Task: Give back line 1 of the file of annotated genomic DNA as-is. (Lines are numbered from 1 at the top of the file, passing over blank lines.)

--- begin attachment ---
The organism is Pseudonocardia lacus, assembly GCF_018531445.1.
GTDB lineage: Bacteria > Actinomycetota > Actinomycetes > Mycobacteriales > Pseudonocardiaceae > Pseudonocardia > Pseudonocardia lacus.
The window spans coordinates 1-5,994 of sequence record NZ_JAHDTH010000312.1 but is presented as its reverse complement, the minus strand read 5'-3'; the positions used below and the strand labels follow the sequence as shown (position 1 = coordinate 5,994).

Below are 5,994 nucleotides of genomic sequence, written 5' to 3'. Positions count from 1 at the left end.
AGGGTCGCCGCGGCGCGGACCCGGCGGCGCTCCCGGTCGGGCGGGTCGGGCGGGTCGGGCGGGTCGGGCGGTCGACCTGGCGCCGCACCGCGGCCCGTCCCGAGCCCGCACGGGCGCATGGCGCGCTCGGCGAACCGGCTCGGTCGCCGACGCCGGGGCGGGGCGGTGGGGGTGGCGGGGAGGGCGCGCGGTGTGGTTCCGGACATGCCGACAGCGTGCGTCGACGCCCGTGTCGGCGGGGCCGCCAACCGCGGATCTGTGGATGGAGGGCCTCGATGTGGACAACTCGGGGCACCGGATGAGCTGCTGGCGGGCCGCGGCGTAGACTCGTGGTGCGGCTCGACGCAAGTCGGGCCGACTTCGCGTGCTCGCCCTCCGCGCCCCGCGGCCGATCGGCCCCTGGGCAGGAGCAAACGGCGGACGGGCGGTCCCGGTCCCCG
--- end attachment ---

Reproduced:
The organism is Pseudonocardia lacus, assembly GCF_018531445.1.